Sri Lanka’s Constitution – Strides in the Right Direction

India raises Sri Lankan Tamil issue in UN

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India voiced concern over the “lack of measurable progress” in Sri Lanka’s promised political solution to the long-pending Tamil national question.

Back in news: Tamil Issue

  • India has made an unexpected (for SL) reference to the crisis-hit island nation’s “debt-driven” economy in the context of its current crisis.
  • Indian delegation noted the lack of measurable progress by Government of Sri Lanka on their commitments of a political solution to the ethnic issue.
  • It sought for full implementation of the 13th Amendment of the Constitution, delegation of powers to Provincial Councils and holding of Provincial Council elections at the earliest.

Has India retreated from supporting Sri Lanka?

  • India’s statement comes ahead of a resolution on Sri Lanka that will likely face a vote at the Council.
  • Since 2009, India has voted thrice in favour of the UN resolution on Sri Lanka — two were critical — and abstained twice, in 2014 and 2021.
  • Irrespective of its vote, India has consistently underscored the need for a political settlement within the framework of a united Sri Lanka, ensuring justice, peace, equality and dignity for the Tamils of Sri Lanka.

Issues faced by Tamils in Sri Lanka

  • According to Freedom House’s Freedom in the World 2016 report on Sri Lanka, Tamils report systematic discrimination in areas including government employment, university education, and access to justice.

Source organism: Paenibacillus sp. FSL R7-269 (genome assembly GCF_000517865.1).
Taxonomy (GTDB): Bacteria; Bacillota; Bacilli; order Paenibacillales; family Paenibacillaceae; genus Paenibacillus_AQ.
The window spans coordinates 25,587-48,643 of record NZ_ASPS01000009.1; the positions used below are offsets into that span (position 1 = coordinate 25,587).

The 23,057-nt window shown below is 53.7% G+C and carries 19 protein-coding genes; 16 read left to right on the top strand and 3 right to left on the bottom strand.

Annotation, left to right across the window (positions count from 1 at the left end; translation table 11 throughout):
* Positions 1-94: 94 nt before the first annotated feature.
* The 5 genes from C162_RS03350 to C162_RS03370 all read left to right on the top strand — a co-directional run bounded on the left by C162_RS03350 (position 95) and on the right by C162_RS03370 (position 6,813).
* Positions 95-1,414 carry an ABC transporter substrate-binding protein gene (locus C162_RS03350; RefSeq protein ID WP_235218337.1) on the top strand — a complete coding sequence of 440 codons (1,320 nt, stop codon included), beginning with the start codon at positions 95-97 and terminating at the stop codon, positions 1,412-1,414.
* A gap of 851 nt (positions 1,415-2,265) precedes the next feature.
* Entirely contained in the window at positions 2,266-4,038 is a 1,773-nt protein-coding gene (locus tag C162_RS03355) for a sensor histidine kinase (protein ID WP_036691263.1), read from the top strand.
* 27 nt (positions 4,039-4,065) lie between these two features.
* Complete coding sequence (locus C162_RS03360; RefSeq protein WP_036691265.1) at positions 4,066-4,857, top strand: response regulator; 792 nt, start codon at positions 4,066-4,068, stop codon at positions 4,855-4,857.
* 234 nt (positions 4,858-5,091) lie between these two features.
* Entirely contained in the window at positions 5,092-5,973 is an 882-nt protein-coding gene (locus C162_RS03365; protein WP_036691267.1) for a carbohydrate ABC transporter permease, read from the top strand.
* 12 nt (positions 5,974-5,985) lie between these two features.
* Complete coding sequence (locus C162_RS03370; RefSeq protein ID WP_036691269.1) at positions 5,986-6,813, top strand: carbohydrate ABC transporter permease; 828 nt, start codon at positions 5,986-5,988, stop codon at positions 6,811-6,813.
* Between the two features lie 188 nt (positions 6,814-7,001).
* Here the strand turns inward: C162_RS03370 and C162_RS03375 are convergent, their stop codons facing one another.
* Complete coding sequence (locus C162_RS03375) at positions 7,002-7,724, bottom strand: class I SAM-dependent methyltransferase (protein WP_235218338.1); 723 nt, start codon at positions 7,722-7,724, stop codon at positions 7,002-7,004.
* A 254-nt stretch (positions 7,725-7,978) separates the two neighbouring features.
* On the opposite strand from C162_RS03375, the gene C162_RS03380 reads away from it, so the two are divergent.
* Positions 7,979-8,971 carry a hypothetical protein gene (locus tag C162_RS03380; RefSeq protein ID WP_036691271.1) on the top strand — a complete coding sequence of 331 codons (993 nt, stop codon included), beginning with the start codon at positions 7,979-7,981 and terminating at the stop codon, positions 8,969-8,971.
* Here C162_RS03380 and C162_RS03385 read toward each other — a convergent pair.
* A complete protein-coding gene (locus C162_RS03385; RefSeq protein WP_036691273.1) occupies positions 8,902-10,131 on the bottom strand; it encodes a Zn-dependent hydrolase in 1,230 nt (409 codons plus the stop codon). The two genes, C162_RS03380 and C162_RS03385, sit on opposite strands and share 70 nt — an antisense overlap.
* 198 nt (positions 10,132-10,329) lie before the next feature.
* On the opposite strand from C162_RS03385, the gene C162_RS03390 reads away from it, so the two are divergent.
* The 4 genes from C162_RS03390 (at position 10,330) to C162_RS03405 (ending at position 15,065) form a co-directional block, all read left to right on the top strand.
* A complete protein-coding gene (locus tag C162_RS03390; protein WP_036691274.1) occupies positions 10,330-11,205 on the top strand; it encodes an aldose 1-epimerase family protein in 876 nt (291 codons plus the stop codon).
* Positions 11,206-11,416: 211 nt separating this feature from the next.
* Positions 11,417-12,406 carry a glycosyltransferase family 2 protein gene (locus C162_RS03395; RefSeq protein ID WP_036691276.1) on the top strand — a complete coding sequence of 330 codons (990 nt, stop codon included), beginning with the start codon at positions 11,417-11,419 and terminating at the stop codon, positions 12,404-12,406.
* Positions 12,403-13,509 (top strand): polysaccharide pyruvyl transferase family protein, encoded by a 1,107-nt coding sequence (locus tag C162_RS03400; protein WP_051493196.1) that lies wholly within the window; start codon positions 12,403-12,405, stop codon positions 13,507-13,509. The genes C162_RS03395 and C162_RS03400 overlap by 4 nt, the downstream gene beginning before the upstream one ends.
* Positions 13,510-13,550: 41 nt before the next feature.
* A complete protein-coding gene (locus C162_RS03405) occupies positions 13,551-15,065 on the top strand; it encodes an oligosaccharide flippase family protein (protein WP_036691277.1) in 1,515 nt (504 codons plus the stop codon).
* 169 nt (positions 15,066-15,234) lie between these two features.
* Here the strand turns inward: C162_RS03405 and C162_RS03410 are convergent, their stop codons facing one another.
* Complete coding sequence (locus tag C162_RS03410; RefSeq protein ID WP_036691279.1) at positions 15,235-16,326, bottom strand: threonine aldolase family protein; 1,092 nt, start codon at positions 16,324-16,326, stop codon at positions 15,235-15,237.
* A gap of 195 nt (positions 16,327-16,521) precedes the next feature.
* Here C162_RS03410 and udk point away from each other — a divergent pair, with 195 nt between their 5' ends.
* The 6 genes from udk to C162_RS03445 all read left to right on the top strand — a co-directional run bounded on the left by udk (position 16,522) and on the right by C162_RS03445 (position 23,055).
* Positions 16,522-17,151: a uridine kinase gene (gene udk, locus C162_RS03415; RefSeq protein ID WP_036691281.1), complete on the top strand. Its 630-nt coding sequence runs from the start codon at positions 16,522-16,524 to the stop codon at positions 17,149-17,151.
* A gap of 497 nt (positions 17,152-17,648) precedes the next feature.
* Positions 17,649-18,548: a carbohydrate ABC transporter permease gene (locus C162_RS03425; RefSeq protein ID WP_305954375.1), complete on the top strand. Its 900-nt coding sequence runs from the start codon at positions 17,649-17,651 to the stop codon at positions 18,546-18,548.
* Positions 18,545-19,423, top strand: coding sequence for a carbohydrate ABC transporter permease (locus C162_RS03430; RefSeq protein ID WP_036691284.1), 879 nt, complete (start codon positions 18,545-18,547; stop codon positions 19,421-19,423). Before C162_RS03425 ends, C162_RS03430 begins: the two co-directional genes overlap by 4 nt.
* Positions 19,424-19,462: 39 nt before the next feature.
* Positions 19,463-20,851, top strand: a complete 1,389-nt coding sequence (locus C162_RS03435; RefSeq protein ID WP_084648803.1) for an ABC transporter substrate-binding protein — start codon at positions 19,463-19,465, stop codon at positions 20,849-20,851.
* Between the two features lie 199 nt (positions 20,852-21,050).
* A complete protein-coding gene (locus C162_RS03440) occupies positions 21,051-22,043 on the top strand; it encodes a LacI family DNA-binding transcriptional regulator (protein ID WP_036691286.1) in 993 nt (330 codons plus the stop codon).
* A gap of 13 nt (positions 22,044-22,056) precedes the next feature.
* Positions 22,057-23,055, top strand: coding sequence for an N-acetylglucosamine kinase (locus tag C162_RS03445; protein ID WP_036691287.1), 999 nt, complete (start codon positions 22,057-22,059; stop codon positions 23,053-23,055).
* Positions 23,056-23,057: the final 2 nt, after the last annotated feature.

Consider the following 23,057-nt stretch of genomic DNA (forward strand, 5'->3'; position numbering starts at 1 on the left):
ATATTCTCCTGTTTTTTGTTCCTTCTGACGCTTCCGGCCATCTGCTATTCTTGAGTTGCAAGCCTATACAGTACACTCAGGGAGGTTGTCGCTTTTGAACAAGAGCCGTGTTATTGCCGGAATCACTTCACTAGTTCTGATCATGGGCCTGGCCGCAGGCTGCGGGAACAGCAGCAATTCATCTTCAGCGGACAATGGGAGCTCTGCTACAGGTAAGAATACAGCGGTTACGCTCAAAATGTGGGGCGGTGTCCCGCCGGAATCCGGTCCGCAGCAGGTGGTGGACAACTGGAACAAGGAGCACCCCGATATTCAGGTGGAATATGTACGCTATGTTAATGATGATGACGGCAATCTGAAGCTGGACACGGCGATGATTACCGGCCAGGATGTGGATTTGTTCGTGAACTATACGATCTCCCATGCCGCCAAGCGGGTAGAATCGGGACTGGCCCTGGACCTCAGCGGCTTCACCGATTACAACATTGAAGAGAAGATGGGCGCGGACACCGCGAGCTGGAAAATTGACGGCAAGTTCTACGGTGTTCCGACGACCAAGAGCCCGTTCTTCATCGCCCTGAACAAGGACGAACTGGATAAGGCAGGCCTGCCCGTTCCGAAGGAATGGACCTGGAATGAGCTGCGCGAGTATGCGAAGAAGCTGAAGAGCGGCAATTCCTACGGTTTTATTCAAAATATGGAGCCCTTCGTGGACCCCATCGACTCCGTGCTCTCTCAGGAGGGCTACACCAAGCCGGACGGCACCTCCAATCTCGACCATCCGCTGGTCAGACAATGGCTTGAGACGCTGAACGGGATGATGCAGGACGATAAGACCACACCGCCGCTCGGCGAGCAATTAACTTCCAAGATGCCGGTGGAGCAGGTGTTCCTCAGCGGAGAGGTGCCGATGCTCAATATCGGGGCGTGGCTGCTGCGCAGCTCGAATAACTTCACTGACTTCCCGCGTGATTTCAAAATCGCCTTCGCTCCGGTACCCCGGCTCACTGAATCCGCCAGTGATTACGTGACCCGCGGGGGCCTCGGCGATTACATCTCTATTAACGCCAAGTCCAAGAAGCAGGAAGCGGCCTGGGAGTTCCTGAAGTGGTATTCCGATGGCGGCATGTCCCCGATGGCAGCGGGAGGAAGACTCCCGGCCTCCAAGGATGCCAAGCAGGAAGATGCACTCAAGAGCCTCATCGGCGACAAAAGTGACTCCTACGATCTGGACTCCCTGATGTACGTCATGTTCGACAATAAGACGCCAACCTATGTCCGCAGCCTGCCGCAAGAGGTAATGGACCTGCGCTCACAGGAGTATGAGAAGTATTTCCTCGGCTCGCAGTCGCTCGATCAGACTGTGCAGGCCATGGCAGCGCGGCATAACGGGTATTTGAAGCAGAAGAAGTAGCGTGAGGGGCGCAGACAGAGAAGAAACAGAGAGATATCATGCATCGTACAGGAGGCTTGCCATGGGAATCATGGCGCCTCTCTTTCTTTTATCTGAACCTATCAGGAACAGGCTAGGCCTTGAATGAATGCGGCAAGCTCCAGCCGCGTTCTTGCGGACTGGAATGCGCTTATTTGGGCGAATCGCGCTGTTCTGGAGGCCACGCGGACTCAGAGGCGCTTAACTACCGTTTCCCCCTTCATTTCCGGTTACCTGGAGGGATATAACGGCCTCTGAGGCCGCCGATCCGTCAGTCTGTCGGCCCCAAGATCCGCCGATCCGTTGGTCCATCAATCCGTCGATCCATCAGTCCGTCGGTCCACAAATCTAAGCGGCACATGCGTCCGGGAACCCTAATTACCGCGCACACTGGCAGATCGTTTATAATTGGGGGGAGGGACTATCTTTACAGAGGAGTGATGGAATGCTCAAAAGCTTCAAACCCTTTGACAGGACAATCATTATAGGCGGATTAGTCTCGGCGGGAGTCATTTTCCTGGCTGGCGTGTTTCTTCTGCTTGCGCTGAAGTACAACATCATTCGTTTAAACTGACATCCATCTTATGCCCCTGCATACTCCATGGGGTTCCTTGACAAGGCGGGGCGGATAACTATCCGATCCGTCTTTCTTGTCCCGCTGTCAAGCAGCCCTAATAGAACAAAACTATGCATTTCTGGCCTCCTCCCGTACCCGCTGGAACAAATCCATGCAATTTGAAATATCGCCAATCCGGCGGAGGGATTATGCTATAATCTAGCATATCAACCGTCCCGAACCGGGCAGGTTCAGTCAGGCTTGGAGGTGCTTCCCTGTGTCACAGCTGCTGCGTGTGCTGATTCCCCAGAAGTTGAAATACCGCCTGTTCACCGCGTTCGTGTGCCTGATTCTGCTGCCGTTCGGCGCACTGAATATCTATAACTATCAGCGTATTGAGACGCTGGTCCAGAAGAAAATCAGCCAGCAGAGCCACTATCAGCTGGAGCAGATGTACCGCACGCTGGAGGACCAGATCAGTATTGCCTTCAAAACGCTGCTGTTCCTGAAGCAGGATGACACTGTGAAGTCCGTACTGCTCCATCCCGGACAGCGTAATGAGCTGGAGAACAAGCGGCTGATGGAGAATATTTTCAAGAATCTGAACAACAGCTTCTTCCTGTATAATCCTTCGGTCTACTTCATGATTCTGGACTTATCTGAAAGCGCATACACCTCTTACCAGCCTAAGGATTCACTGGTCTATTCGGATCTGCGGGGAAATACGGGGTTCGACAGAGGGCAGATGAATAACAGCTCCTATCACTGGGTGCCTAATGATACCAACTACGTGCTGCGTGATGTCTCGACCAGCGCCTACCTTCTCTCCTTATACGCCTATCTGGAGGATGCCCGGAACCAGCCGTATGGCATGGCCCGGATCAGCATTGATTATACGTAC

• A large portion of the Tamil population still remains displaced.

What is the Tamil issue in Sri Lanka?

  • Violent persecution against the Tamil population erupted in the form of the 1956, 1958, 1977, 1981 and 1983 anti-Tamil pogroms in Sri Lanka.
  • Over 13 years since the end of Sri Lanka’s civil war, in which tens of thousands of civilians were killed and disappeared, survivors continue demanding justice and accountability for war-time crimes.
  • In the post-war years, Sri Lanka’s human rights defenders have frequently flagged concerns over persisting militarisation, especially in the Tamil-majority north and east; repression, and the shrinking space for dissent.

What is the 13th Amendment?

  • It is an outcome of the Indo-Lanka Accord of July 1987, signed by the then PM Rajiv Gandhi and President J.R. Jayawardene, in an attempt to resolve the ethnic conflict and civil war.
  • The 13th Amendment led to the creation of Provincial Councils and assured a power-sharing arrangement to enable all nine provinces in the country, including Sinhala majority areas, to self-govern.
  • Subjects such as education, health, agriculture, housing, land and police are devolved to the provincial administrations.

Why is it contentious?

  • The 13th Amendment carries considerable baggage from the country’s civil war years.
  • It was opposed vociferously by both Sinhala nationalist parties and the LTTE.
  • The opposition within Sri Lanka saw the Accord and the consequent legislation as an imprint of Indian intervention.
  • It was widely perceived as an imposition by a neighbour wielding hegemonic influence.
  • The Tamil polity, especially its dominant nationalist strain, does not find the 13th Amendment sufficient in its ambit or substance.
  • However, some find it as an important starting point, something to build upon.

Why India objects over this?

  • Because of restrictions on financial powers and overriding powers given to the President, the provincial administrations have not made much headway.
  • In particular, the provisions relating to police and land have never been implemented.

Why is it significant?

  • Till date, the Amendment represents the only constitutional provision on the settlement of the long-pending Tamil question.
  • In addition to assuring a measure of devolution, it is considered part of the few significant gains since the 1980s, in the face of growing Sinhala-Buddhist majoritarianism.

 

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